• There is less pressure and fewer metrics. You don’t have to actually justify your salary as you are there to perform a task and then move on.
  • You know when it is going to be over. There is a limit, usually six months, but I have worked stop gap projects as well. You know when it is time to move on with no fuss.
  • There is less, and usually no, office politics. You are not going to be there long enough for that. However, I have seen some contractors make stupid choices by deciding to get into the fray.

The Bad

  • Only certain companies offer health insurance. And, it can be pricey unless you are working for a company that has lots of contractors in their stable.
  • You are never really part of the “team” — you are always an outsider. Many companies will not even allow you to come to the company Christmas party! I know this one first hand. Thanks, Booz Allen —  again — for nothing.
  • Even though you are not an employee, most companies will expect you to act like one. They will treat you as such when it comes to hours, when you are scheduled to leave, etc. It’s total bullshit to call a person a vendor when it is convenient for you then demand that you behave like an FTE.
  • I tried to sugarcoat the real deal above, but your numbers DO mean something. Usually, they mean that you are more than likely pissing on an FTE in the company, especially if you are killing it. And the FTE will find a way to get you canned, believe me.
  • When the order comes down that you have to come to the office to work, or that is what is required in the initial contract, you will get:
    1. The crappiest computer that they can offer;
    2. A workspace more fitted for a coat than a human; and,
    3. Limited access to applications, company information, websites, etc.

The Ugly

  • You pay for everything that you use. Although there are some little work arounds, they are not money saving. If you are independent, this means all the insurance is covered by you.
  • If you go the 1099 route to make more money, you are sort of being screwed with. The IRS will tax you quarterly, AND you will need to cover the employer’s share of the taxes. In short, you are going to be paying out lots of money.
  • You get reimbursed for nothing at all. Some companies will give a contractor a stipend, but since you are not technically an employee, they really don’t need to.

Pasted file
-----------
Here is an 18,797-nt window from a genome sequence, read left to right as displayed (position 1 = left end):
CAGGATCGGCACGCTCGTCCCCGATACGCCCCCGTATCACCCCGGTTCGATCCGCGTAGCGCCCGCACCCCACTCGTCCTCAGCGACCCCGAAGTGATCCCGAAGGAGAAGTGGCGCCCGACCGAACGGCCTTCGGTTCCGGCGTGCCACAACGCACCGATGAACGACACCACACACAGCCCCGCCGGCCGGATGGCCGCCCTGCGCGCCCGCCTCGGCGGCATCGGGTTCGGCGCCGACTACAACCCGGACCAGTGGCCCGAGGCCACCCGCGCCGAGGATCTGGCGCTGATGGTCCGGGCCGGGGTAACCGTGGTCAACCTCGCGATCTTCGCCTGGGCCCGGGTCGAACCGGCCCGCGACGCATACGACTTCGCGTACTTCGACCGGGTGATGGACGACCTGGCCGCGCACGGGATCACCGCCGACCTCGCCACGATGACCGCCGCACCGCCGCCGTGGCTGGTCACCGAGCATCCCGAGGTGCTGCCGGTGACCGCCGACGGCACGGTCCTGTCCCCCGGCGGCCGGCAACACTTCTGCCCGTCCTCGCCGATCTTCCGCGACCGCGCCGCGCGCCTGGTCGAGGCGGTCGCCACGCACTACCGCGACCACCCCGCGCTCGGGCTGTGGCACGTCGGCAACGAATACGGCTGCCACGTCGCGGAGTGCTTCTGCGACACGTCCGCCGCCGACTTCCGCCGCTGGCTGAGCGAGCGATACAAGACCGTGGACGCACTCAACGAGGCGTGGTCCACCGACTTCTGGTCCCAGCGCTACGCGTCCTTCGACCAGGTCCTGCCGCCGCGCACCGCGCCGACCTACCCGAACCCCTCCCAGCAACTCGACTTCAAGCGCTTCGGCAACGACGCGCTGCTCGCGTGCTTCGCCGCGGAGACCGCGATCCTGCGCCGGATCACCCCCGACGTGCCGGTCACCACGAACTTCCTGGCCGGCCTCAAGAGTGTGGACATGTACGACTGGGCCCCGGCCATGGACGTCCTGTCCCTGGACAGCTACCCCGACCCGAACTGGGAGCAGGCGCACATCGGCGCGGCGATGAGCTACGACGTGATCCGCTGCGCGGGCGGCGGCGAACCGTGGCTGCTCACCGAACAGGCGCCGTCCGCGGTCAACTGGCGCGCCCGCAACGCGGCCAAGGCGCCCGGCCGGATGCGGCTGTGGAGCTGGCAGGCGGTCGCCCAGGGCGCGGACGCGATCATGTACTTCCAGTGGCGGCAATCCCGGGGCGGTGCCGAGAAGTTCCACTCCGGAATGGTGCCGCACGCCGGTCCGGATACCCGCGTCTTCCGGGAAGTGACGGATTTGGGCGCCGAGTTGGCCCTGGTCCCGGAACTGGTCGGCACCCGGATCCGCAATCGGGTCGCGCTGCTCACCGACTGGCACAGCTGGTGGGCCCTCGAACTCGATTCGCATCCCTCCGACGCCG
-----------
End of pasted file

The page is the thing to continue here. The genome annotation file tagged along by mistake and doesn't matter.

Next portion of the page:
• They don’t care about you. You are brought on to solve a problem, and once that problem is solved, or at least managed, you become expendable. It does not matter if it is a right to work state or not, you are a vendor, remember?
  • As I mentioned at the beginning of this missive, they can kick your ass out as fast as they want, because they can, no matter how long you have been there and no matter how good you are. Period.

They are always getting something from you

It’s time to get real, and I mean REAL. Contracting, for some, is a great benefit to the lifestyle the person wants but it comes with real caveats and pitfalls. So, the more you know, the smarter you are.

As Matt Charney says, there are no free applications out there. They are getting something from you even if you don’t know that you are giving it to them. Play on player!


Derek Zeller

Derek Zeller draws from over 20 years in the recruiting industry, and he currently is the Director of Recruiting Solutions and Channels with Engage Talent. The last 16 years he has been involved with federal government recruiting specializing within the cleared IT space under OFCCP compliancy. He has experience with both third party agency and in-house recruiting for multiple disciplines. Using out-of-the-box tactics and strategies to identify and engage talent, he has had significant experience in building referral and social media programs, the implementation of Applicant Tracking Systems, technology evaluation, and the development of sourcing, employment branding, and military and college recruiting strategies. Derek currently lives in the Portland, Oregon area. Follow Derek on Twitter @Derdiver or connect with him on LinkedIn.